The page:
The city is a proud guardian of its ancient traditions and its winding alleys lead to tranquil gardens and the famous geisha and maiko district of Gion which whisks you away to a bygone era with its charming wooden merchant houses and traditional 17th-Century tea houses. You may catch sight of beautifully dressed geishas or maikos (trainee geishas) with white-painted faces, traditional wooden shoes and colourful parasols, on their way to social engagements. If you want to immerse yourself in the culture, visit Kanikakuni – a former geisha house. Here, you can dress up in a kimono and learn about the history of this traditional form of entertainment.
Kyoto is famously home to more than 1600 temples. Highlights include the beautifully ornate 15th-Century Ginkaku-ji (Silver Pavilion) which is set in peaceful gardens and the iconic Kinkaku-ji (Golden Pavilion) which lies on the shores of a picturesque lake, is adorned with gold leaves and contains sacred relics of Buddha. Walk to nearby Daitoku-ji, a vast walled temple complex with beautiful gardens and a serene ambience – it serves as the headquarters of the the Rinzai school of Zen Buddhism. The calm and tranquil setting makes it the ideal place to experience chado, a traditional Japanese tea ceremony with a tea master. Fushimi Inari-taisha Shrine is one of the city's most popular shrines. A two to three hour hike up the mountain takes you along a winding path lined with thousands of distinctive red torii gates.
Explore Nijo Castle where each step on the ‘nightingale floor’ omits a squeak designed to warn against intruders. Discover magnificent audience halls that were built for the Tokugawa Shoguns – Japan's rulers during the Edo Period.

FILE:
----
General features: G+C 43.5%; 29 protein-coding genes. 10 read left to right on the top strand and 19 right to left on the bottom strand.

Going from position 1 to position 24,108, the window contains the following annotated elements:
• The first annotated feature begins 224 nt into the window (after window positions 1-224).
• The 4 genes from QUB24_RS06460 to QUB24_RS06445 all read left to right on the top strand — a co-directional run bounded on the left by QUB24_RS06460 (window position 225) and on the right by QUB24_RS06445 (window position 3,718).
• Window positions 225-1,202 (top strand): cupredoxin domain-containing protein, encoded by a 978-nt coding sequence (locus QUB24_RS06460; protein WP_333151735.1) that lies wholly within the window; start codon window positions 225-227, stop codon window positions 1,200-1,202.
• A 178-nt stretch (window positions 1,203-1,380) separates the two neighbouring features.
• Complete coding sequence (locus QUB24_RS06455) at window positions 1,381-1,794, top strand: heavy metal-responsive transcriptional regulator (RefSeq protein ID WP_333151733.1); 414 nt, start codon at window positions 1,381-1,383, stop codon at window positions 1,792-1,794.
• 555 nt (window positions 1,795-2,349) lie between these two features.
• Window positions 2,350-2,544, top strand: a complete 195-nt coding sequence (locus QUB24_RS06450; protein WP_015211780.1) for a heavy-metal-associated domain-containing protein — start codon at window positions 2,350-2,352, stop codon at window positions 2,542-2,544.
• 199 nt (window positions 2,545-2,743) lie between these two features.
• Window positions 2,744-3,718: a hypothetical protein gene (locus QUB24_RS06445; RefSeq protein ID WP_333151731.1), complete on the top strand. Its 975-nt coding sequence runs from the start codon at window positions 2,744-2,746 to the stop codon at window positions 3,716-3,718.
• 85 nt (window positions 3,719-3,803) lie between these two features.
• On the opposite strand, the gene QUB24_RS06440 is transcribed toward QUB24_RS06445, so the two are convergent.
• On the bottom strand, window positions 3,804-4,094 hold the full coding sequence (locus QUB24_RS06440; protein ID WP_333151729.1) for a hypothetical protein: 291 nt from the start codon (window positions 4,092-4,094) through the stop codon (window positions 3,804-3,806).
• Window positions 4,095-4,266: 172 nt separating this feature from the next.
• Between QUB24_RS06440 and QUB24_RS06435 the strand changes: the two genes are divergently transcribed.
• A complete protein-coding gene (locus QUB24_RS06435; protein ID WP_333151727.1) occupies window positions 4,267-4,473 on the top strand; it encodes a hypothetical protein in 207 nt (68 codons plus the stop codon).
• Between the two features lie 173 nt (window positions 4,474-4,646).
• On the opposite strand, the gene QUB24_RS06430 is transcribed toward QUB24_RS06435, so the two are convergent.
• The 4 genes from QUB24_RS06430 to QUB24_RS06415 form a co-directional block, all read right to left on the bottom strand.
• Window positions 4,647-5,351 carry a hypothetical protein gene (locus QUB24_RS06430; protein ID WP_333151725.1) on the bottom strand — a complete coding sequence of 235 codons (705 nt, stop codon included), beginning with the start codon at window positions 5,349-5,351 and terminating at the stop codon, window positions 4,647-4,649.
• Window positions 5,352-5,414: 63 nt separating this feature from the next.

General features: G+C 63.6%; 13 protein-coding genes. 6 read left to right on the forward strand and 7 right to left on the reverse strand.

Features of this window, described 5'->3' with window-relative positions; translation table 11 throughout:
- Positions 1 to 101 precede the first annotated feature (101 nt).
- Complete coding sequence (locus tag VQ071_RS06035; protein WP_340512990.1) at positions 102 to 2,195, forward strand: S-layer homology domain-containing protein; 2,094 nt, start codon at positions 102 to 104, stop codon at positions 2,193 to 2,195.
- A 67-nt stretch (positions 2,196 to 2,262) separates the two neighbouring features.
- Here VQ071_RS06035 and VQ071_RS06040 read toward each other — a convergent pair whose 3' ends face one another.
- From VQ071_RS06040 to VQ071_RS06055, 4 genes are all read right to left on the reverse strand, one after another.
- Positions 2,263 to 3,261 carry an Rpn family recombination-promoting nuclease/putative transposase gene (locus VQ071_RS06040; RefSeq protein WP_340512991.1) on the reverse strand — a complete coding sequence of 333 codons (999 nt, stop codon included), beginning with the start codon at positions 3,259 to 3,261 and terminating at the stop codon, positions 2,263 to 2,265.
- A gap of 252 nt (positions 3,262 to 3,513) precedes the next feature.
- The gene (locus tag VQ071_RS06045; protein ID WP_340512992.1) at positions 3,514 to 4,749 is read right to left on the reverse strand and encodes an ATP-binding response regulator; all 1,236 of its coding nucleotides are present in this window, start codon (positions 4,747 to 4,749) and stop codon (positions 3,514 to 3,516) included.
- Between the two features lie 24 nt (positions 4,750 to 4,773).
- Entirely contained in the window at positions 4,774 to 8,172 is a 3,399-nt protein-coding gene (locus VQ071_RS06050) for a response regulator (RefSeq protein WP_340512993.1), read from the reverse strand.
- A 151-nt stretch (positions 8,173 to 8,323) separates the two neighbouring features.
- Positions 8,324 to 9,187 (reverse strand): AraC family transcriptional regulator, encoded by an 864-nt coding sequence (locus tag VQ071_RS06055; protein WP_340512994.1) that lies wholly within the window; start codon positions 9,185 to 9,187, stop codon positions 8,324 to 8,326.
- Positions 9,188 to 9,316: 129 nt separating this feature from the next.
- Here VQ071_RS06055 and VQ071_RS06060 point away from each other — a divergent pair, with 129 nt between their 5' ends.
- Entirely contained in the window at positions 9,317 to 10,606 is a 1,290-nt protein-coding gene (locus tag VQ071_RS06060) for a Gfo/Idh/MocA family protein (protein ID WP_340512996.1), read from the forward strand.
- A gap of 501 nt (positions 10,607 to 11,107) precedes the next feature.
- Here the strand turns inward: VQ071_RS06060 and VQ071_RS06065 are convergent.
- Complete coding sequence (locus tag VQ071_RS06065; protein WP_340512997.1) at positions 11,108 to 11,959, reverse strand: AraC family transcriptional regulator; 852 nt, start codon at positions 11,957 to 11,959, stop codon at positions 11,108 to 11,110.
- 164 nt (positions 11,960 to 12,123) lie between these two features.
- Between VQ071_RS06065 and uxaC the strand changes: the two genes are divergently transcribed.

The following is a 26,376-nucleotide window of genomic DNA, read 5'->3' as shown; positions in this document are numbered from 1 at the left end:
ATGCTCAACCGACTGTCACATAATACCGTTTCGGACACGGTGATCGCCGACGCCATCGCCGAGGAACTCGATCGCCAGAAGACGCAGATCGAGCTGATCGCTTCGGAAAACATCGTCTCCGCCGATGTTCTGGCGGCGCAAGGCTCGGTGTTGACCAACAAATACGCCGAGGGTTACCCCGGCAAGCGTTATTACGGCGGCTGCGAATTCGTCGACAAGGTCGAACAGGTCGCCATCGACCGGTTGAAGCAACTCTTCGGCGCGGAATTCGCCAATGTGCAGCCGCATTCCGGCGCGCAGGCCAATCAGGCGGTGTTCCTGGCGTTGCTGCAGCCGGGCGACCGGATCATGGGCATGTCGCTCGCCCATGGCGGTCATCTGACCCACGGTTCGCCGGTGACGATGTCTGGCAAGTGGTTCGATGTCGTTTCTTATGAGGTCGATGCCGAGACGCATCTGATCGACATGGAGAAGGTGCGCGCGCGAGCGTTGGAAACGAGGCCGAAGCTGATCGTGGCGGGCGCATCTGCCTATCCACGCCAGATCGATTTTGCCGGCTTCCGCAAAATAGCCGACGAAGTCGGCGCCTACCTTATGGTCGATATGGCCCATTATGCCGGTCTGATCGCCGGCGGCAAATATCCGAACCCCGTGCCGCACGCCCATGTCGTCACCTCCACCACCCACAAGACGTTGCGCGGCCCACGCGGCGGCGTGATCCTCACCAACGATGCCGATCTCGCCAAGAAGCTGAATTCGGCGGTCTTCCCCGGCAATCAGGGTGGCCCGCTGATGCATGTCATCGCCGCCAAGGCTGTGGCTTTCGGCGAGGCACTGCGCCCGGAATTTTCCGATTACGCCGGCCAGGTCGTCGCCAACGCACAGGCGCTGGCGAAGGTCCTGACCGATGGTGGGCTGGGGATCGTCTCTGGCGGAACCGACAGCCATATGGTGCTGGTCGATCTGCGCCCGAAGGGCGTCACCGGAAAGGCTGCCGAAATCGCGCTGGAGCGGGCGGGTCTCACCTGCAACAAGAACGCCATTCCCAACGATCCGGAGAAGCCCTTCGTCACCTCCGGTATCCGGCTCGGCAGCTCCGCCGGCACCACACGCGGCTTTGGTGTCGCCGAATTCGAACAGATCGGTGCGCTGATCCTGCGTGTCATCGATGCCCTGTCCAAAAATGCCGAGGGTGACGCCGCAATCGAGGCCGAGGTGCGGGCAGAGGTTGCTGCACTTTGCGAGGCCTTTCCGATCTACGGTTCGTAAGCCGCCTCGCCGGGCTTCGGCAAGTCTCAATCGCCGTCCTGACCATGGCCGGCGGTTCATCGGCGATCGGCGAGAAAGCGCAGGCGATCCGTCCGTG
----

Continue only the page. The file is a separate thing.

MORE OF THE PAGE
Kyoto is renowned for its beautiful gardens and there are so many that visitors are spoilt for choice. Konchi-in, a sub-temple of the Nanzen-ji temple complex, is a famous Zen garden arranged in the shape of a crane and tortoise, a pairing which symbolises good fortune in Japan. The Rokuon-ji temple offers a perfect example of a Zen rock garden and the Kyoto Prefectural Botanical Gardens are home to over 120,000 plants representing 12,000 species. Learn about Japan's Shinto roots at the gardens of the Heian-jingu Shrine and enjoy a glimpse of how Kyoto looked in its earliest days.
A 45-minute train journey from Kyoto takes you to the charming temple city of Nara, the site of Heijo-kyo, Japan’s first capital, which was established in 710. Legend tells of a deity that arrived in the city on a white deer to protect the capital; since then, deer have been considered sacred and today they roam the city freely.
Visit the Todaji Temple – the world’s largest wooden structure and home to the Great Buddha, the biggest statue in Japan. Explore Nara Deer Park, which covers 1250 lush acres and is home to over 1000 tame deer that will eat out of your hand. Kasuga Taisha Shrine is home to a collection of 3000 antique stone and bronze lanterns.
As the final destination on the famous Silk Route, Nara adopted influences from a wealth of different cultures and it is a veritable repository of cultural and historic treasures including some of the country’s oldest temples. The fascinating sights of this compact city can easily be explored in a day.
GMT +9 hours